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post #1 of 13 Old 06-20-2006 Thread Starter
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inflatable dinghy recommendations?

I'm waiting for the survey on a Bristol 29.9 I've contracted to buy and thinking about where to keep it. I'm inclined toward renting a mooring instead of a slip to save $ but the Bristol doesn't come with a dinghy, so I've been looking at internet ads for inflatables. This "Sea Eagle 8" looks like it could serve the purpose, and it's pretty darn cheap: http://www.seaeagle.com/motormount/se8.asp#Order
Does anybody here have any opinion about Sea Eagle products?
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post #2 of 13 Old 06-20-2006
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I know nothing of the company but judging by the pictures in the link, I would say that these are not top quality inflatable boats. May be enough for your purposes though.

My concern would be the low hp rating and the fact that you would probably be leaving the dink somewhere, constantly exposed to weather and vulnerable to damage from birds, insects, people, whatever. The Zodiac types are great but the price can be a little intimidating, especially with the price of outboards. If it's just for getting to the boat, why not build something like one of these?

http://www.bateau.com/freeplans.php

http://www.clarkcraft.com/cgi-local/...item=942408945

http://www.clcboats.com/boats/passagemakerdinghy.php

Last one is my favorite.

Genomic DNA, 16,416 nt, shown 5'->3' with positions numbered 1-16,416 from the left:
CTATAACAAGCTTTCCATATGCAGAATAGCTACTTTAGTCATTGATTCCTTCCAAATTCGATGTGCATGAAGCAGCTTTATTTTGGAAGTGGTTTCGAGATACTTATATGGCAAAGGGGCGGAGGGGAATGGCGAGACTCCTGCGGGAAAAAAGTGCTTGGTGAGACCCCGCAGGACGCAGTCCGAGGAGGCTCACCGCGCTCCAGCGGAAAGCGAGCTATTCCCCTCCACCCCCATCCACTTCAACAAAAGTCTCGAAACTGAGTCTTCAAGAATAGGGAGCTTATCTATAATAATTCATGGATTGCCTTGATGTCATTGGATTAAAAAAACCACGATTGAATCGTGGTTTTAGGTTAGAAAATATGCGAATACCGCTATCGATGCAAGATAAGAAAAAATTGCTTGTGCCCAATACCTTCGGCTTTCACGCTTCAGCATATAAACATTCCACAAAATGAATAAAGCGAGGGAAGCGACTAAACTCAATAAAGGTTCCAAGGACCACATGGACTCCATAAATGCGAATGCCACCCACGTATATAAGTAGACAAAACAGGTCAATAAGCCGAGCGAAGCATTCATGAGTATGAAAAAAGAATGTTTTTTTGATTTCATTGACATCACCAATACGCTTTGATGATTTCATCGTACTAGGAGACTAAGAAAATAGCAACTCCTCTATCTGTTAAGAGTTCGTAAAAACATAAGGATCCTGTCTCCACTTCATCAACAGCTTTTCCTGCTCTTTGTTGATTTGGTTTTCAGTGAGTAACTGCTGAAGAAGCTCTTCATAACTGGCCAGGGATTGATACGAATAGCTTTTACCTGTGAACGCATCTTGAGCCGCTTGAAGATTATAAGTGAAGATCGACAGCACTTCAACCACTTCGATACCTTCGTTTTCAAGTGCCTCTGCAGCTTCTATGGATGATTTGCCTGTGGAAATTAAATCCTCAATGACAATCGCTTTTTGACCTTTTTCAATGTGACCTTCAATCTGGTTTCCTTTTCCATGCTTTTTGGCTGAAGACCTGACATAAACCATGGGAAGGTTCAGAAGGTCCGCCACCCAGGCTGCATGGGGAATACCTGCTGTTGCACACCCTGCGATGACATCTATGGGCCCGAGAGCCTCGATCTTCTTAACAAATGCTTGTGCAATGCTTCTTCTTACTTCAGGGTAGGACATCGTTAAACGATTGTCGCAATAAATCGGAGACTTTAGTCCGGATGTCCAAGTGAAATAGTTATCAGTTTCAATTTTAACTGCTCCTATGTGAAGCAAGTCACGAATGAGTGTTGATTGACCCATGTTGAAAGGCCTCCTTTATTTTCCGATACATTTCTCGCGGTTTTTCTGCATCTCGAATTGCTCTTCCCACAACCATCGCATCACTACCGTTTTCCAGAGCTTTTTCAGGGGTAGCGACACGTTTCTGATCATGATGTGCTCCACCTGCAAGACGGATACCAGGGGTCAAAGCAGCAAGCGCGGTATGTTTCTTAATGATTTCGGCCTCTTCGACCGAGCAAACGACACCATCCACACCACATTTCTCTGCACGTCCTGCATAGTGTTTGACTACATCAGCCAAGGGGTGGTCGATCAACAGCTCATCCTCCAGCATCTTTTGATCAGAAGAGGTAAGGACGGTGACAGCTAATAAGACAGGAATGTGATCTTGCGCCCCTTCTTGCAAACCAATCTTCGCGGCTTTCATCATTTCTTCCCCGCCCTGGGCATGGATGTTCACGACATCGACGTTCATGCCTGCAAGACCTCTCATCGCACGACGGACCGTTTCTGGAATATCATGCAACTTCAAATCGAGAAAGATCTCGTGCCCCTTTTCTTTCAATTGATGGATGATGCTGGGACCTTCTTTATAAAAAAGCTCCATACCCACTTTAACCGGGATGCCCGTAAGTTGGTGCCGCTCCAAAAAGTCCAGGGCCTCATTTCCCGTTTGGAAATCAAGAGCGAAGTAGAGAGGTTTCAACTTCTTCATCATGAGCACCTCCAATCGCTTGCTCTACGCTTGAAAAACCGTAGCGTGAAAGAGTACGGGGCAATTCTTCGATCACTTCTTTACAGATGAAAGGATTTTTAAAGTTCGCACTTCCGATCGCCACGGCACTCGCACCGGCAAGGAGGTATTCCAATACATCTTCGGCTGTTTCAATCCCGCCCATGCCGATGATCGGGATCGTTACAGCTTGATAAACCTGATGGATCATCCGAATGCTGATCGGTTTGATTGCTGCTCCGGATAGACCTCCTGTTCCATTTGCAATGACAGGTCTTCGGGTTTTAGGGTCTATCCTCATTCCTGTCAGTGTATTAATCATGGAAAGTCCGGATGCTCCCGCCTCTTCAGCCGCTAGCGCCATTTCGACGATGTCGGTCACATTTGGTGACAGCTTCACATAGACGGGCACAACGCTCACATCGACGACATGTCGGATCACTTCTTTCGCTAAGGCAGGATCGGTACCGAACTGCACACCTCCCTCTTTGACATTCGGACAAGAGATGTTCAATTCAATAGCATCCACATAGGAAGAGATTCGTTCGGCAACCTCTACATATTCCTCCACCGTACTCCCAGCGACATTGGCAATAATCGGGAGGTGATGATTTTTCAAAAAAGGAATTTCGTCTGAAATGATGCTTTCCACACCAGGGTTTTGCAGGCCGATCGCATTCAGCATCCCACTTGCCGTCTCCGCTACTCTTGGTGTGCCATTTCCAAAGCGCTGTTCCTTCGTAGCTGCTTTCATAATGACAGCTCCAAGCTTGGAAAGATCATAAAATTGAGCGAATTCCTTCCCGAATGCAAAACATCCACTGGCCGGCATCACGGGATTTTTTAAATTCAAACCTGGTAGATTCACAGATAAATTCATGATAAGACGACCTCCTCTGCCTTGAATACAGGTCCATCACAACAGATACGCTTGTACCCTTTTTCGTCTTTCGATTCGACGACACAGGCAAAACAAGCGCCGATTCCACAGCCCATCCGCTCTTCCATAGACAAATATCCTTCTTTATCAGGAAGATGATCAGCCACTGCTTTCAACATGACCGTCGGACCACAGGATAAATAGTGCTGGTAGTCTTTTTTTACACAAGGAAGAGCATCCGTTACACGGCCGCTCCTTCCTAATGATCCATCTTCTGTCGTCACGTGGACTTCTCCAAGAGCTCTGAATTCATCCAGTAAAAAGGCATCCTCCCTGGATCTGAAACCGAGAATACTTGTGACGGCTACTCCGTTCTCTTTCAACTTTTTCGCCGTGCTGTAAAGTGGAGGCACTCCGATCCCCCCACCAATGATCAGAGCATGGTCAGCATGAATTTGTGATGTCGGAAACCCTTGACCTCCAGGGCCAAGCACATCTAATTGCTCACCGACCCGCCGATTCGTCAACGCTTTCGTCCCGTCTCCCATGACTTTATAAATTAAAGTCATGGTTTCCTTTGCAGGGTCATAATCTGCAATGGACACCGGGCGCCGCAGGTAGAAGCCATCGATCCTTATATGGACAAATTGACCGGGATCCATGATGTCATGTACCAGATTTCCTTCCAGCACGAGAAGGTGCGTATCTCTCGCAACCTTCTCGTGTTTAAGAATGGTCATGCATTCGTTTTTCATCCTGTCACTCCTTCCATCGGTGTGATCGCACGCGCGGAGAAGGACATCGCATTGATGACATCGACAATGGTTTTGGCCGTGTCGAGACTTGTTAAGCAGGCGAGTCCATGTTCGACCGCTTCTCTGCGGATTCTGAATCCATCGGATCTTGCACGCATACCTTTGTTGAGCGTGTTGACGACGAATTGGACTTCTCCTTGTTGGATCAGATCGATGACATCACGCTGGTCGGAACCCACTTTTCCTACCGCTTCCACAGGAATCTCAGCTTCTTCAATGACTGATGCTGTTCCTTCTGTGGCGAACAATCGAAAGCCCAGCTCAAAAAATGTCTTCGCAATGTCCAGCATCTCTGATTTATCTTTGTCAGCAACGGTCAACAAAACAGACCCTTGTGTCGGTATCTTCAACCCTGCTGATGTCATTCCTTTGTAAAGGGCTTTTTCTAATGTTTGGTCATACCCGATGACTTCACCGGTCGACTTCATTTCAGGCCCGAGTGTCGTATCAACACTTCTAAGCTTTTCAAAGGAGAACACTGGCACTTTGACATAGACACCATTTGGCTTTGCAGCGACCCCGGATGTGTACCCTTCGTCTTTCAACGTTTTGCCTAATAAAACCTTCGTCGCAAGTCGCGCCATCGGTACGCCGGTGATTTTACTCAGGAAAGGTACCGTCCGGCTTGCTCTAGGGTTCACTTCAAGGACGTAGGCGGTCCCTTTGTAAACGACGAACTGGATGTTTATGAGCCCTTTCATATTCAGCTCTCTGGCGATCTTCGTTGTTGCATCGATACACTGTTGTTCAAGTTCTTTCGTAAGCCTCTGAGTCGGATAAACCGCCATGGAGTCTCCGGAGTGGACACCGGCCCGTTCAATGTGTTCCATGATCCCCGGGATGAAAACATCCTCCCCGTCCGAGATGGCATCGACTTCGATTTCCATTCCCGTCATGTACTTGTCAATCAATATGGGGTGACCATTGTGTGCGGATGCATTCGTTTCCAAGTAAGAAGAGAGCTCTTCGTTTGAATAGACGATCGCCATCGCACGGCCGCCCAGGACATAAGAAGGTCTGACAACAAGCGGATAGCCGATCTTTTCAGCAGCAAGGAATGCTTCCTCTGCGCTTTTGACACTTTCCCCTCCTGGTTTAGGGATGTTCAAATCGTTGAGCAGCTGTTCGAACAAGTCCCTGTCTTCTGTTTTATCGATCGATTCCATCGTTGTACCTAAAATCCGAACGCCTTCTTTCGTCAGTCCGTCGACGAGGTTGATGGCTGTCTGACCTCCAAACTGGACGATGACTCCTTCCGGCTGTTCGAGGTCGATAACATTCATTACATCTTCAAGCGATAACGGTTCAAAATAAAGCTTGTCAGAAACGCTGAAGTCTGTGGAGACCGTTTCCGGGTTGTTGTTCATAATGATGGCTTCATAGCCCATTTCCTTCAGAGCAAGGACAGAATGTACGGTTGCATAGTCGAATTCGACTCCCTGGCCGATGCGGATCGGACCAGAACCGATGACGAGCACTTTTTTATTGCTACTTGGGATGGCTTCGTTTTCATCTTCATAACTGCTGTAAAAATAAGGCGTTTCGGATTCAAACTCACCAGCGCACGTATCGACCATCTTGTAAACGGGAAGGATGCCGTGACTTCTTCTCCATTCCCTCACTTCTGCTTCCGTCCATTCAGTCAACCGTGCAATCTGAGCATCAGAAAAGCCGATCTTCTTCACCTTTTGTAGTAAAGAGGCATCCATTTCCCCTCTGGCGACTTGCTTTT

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post #3 of 13 Old 06-20-2006
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I used a Sea Eagle inflatable many years ago, and I was not really impressed. We were fishing and it leaked from the get go, even though it was new. Most of the better inflatables are made of either PVC or Hypalon, with Hypalon being slightly better material.

From the photos I saw on their site, I would be questioning how sturdy the oarlocks or safety line mounts are.

Also, their weight capacity seems to be a bit generous. I have a 12' 6" Porta-bote, which is considerably longer and a bit wider (60" vs. 56") than the Sea Eagle 8, and it is rated for only 670 lbs.

The waterplane area on the 12.5' Portaboat (approx 50 sq. ft) is significantly more (13%) than that of the Sea Eagle 8 (at best 44 sq. ft.), yet they rate the Sea Eagle for more weight (almost 40%). Also, the Porta-bote has significantly more freeboard and interior room. Also, consider the sailing dinghy that Hawkwind has favored is 11' 7' x 4' 8" and a weight capacity of 650 lbs, yet is two feet longer than the Sea Eagle 8. Hmm...Some one's numbers seem to be out of whack... and it isn't Porta-bote or CLC-boats.

This alone makes me question the quality and honesty of the company. Just food for thought.

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Last edited by sailingdog; 06-20-2006 at 07:19 PM.
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post #4 of 13 Old 06-20-2006 Thread Starter
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You guys have convinced me to stay away from Sea Eagles. The boat plans are very neat, but I don't think those things would stow well on a 29.9, and I'd like to have a dink I can take along on cruises. So looks like it'll have to be a Hypalon balloon-boat or a Porta-bote.

Quote:
Originally Posted by Hawkwind
I know nothing of the company but judging by the pictures in the link, I would say that these are not top quality inflatable boats. May be enough for your purposes though.

My concern would be the low hp rating and the fact that you would probably be leaving the dink somewhere, constantly exposed to weather and vulnerable to damage from birds, insects, people, whatever. The Zodiac types are great but the price can be a little intimidating, especially with the price of outboards. If it's just for getting to the boat, why not build something like one of these?

http://www.bateau.com/freeplans.php

http://www.clarkcraft.com/cgi-local/...item=942408945

http://www.clcboats.com/boats/passagemakerdinghy.php

Last one is my favorite.